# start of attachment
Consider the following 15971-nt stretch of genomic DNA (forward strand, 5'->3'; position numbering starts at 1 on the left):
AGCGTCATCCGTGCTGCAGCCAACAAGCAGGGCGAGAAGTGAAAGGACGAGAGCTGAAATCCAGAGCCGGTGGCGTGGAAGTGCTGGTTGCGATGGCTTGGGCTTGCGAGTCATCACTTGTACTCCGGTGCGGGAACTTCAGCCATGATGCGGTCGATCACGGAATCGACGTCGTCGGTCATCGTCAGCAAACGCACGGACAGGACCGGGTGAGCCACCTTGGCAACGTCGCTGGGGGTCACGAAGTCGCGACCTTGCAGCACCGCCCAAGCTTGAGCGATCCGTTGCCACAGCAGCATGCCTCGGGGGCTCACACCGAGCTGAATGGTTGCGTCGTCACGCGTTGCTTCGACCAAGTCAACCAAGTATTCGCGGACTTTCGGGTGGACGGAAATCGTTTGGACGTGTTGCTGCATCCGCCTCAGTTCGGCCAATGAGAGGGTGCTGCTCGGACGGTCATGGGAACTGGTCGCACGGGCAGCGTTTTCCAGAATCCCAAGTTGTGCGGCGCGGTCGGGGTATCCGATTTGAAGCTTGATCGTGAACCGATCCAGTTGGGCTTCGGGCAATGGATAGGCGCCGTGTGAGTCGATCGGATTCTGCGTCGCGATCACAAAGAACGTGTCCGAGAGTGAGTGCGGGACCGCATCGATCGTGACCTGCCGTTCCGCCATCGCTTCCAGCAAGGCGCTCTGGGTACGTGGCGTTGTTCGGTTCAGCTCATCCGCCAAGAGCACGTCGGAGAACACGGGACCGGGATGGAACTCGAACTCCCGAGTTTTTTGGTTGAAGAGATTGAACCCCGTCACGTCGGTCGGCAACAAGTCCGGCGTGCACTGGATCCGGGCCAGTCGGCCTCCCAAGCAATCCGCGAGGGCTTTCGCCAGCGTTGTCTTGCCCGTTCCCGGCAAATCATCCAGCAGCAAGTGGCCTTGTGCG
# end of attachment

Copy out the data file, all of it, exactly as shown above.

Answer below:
Consider the following 15971-nt stretch of genomic DNA (forward strand, 5'->3'; position numbering starts at 1 on the left):
AGCGTCATCCGTGCTGCAGCCAACAAGCAGGGCGAGAAGTGAAAGGACGAGAGCTGAAATCCAGAGCCGGTGGCGTGGAAGTGCTGGTTGCGATGGCTTGGGCTTGCGAGTCATCACTTGTACTCCGGTGCGGGAACTTCAGCCATGATGCGGTCGATCACGGAATCGACGTCGTCGGTCATCGTCAGCAAACGCACGGACAGGACCGGGTGAGCCACCTTGGCAACGTCGCTGGGGGTCACGAAGTCGCGACCTTGCAGCACCGCCCAAGCTTGAGCGATCCGTTGCCACAGCAGCATGCCTCGGGGGCTCACACCGAGCTGAATGGTTGCGTCGTCACGCGTTGCTTCGACCAAGTCAACCAAGTATTCGCGGACTTTCGGGTGGACGGAAATCGTTTGGACGTGTTGCTGCATCCGCCTCAGTTCGGCCAATGAGAGGGTGCTGCTCGGACGGTCATGGGAACTGGTCGCACGGGCAGCGTTTTCCAGAATCCCAAGTTGTGCGGCGCGGTCGGGGTATCCGATTTGAAGCTTGATCGTGAACCGATCCAGTTGGGCTTCGGGCAATGGATAGGCGCCGTGTGAGTCGATCGGATTCTGCGTCGCGATCACAAAGAACGTGTCCGAGAGTGAGTGCGGGACCGCATCGATCGTGACCTGCCGTTCCGCCATCGCTTCCAGCAAGGCGCTCTGGGTACGTGGCGTTGTTCGGTTCAGCTCATCCGCCAAGAGCACGTCGGAGAACACGGGACCGGGATGGAACTCGAACTCCCGAGTTTTTTGGTTGAAGAGATTGAACCCCGTCACGTCGGTCGGCAACAAGTCCGGCGTGCACTGGATCCGGGCCAGTCGGCCTCCCAAGCAATCCGCGAGGGCTTTCGCCAGCGTTGTCTTGCCCGTTCCCGGCAAATCATCCAGCAGCAAGTGGCCTTGTGCG